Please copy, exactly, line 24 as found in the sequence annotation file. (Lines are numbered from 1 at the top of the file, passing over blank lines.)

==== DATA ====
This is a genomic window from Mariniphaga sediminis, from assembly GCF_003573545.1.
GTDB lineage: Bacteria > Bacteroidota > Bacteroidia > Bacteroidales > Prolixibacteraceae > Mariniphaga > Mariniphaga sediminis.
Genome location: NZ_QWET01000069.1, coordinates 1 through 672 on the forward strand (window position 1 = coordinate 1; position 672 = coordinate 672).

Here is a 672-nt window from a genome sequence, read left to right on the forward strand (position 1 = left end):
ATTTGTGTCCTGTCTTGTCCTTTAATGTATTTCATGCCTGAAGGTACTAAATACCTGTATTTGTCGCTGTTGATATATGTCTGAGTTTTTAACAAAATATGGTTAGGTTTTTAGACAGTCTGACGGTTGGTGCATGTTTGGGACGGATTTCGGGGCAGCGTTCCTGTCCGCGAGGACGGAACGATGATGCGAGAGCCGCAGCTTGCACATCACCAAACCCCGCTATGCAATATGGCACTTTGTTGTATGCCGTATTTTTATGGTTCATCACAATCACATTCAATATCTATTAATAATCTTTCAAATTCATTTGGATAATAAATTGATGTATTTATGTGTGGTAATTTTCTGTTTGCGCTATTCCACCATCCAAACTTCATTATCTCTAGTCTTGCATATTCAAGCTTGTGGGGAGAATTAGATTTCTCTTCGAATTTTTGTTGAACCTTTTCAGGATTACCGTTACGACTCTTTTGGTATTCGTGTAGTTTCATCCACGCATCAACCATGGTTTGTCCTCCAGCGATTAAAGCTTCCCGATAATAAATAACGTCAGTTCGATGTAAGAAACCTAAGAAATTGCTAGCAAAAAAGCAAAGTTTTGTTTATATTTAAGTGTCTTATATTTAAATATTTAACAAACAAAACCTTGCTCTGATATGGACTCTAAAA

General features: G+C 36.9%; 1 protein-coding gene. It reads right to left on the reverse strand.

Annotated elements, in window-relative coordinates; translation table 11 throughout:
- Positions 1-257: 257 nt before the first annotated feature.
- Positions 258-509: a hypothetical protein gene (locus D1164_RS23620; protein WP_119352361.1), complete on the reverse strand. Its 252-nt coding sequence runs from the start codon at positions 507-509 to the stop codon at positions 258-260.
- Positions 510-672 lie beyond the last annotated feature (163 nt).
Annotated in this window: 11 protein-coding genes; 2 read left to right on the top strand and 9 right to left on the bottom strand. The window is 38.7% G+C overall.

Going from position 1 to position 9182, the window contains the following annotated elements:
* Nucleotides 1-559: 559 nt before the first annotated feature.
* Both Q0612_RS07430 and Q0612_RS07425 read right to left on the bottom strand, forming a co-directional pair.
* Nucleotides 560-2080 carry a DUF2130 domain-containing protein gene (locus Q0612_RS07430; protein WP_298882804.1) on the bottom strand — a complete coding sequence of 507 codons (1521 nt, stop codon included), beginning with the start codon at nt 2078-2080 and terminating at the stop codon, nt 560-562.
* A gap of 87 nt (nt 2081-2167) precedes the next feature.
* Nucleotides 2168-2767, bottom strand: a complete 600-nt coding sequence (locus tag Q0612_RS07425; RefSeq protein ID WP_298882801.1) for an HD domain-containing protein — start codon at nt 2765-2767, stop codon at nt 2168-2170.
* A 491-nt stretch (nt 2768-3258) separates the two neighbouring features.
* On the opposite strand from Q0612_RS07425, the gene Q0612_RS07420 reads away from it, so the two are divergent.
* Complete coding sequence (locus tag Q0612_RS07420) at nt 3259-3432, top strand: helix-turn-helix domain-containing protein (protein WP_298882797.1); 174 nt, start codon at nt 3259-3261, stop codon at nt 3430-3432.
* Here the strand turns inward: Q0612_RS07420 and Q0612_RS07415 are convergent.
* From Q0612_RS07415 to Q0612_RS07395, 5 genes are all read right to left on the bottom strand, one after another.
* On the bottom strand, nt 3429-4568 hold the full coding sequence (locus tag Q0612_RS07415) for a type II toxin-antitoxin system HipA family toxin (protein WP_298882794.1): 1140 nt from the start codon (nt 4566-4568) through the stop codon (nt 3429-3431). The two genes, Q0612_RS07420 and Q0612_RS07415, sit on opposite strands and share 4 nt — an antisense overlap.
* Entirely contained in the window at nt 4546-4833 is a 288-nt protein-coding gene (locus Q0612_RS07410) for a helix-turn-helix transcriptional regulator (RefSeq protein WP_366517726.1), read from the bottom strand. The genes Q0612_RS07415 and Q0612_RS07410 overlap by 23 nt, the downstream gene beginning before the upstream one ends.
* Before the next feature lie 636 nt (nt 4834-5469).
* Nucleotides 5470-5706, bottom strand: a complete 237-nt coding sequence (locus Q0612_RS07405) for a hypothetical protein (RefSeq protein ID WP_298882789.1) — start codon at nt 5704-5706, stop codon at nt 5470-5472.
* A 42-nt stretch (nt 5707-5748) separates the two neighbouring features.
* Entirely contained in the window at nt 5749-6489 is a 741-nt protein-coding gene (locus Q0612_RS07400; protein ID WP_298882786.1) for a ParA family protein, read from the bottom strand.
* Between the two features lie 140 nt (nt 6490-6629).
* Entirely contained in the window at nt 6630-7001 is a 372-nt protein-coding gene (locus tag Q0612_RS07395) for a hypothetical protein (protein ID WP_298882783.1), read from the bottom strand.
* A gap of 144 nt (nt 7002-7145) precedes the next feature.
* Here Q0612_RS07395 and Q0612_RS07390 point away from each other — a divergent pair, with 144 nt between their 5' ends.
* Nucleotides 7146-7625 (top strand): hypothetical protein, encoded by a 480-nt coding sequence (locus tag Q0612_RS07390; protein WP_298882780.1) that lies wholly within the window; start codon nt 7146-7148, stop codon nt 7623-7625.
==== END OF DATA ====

* Entirely contained in the window at nt 4546-4833 is a 288-nt protein-coding gene (locus Q0612_RS07410) for a helix-turn-helix transcriptional regulator (RefSeq protein WP_366517726.1), read from the bottom strand. The genes Q0612_RS07415 and Q0612_RS07410 overlap by 23 nt, the downstream gene beginning before the upstream one ends.